Eastern Panhandle delegates taking counts, talking with commuters as threat of MARC rail cuts loom

MARTINSBURG, W.Va. — You could call it a “boots on the ground” approach to clarifying numbers and listening to the concerns of Eastern Panhandle commuters.

On Thursday’s MetroNews Talkline, Del. Jason Barrett (D-Berkeley, 61) said he is part of a team of delegates waking up early to talk to West Virginians who ride the MARC Brunswick commuter rail line to D.C.

“We’ve done a count each morning of how many folks are riding the train. As of right now, it’s averaging just over 290. I’ve been manning the Martinsburg station, Chairman (Eric) Householder at Duffields, then Delegates (John) Doyle and (Sammi) Brown at the Harpers Ferry station.”

If West Virginia does not pay the State of Maryland the 3.4 million dollars requested, MARC rail service could be cut from six trains daily to two this fall.

Delegate Jason Barrett (D-Berkeley)

Opponents of funding MARC rail say, among other reasons, that it is not cost-effective to fund a transportation service that only a small portion of the state’s population uses. Barrett argues losing MARC would hurt more than just commuters.

“The employees on the MARC train, the conductors and the engineers, you would assume because this is a Maryland train that these folks live in Maryland. Well, that’s not the case. These folks are West Virginia residents. So we’re talking about several jobs as well.”

City of Martinsburg Economic and Community Development Director Shane Farthing previously told The Panhandle News Network that MARC helps his city’s economy.

“You have a connection to jobs, you have a connection to tourists and you have a certain amount of value that comes from being transit adjacent. If you go and you look at the real estate listings, you’ll notice that almost every listing for a house or for a commercial property or a business property includes that proximity to MARC.”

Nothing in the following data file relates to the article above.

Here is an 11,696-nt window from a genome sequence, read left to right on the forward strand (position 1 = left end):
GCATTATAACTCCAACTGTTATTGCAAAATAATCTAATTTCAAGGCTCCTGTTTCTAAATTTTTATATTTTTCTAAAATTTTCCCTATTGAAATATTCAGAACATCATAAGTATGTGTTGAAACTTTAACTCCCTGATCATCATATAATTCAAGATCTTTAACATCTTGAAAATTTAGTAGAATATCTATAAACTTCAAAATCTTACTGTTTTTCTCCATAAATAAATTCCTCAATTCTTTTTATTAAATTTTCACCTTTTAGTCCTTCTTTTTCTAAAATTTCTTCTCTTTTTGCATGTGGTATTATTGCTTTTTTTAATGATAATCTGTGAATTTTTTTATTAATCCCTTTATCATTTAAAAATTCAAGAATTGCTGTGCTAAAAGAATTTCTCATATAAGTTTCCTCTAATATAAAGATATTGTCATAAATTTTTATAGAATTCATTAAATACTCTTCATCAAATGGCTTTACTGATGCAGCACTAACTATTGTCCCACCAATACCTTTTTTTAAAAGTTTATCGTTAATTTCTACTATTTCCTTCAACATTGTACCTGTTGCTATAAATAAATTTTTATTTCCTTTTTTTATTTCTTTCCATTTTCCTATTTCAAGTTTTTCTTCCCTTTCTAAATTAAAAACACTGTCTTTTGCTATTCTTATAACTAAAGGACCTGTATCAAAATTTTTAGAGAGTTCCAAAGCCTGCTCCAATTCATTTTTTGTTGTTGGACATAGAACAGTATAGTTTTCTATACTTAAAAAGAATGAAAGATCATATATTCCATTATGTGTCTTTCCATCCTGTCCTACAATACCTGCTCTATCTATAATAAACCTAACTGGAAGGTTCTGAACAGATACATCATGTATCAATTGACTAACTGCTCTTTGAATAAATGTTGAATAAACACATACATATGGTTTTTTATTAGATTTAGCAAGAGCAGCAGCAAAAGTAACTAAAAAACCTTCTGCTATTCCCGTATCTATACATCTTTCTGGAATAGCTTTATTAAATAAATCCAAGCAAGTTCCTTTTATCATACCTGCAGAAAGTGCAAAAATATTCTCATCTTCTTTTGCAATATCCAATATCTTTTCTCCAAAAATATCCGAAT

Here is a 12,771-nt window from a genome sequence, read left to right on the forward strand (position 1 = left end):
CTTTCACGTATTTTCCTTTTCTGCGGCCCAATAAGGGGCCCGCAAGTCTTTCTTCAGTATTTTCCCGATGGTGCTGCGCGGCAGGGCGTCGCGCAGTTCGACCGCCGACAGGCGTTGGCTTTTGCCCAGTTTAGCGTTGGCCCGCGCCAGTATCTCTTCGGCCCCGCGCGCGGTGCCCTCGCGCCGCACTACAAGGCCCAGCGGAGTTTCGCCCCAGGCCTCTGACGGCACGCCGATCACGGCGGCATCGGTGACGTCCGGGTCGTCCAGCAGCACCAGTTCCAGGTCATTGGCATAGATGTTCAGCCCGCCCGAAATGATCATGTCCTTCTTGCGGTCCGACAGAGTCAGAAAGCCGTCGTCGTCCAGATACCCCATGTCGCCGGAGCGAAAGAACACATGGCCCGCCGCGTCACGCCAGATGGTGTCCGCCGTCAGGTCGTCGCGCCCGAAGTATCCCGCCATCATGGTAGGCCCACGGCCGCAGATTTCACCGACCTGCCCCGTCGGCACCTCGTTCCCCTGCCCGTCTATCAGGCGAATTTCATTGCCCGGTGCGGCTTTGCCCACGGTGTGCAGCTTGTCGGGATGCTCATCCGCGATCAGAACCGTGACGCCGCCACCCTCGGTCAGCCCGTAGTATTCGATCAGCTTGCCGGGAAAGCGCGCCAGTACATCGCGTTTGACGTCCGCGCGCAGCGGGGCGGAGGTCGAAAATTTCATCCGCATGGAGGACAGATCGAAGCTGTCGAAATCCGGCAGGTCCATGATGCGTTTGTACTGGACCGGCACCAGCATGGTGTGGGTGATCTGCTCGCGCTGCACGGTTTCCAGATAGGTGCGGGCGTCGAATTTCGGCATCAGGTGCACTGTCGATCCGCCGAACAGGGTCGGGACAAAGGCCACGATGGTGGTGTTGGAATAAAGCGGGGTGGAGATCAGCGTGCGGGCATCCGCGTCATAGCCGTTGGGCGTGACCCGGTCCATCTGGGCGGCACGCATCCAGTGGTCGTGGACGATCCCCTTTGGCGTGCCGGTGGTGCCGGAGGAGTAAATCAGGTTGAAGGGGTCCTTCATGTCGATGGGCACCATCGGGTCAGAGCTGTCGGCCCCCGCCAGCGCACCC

“People are relying on that, not just for the ‘I’m going to go to work, collect my paycheck, get home,’ type of standard commuter things, which is great on its own but we’re trying to build a much more broader economy here,” Farthing said, adding the connection to D.C. that MARC provides is a key component.

Last year, the West Virginia legislature appropriated $1.5 million for MARC service and this regular session appropriated $1.1 million for the 2019-20 budget year.

Delegate Barrett said Thursday that he would like more information from Maryland.

“First I think we need to have some questions answered by Maryland. How much does it actually cost the State of Maryland to operate this train? We’ve essentially received an invoice from them for $3.4 million or they cut the train service, but we’ve never really seen how much it actually costs. So I think we need to ask Maryland to be more transparent.”

“We need to have an interstate compact so that we can guarantee this service for the next ‘x number of years’, Barrett said. “So that we don’t have to come back and fight this battle every year and Maryland doesn’t try to raise the price tag on us.”

If West Virginia does not pay Maryland the requested amount, the proposed cuts to the MARC line in the Eastern Panhandle could happen in November.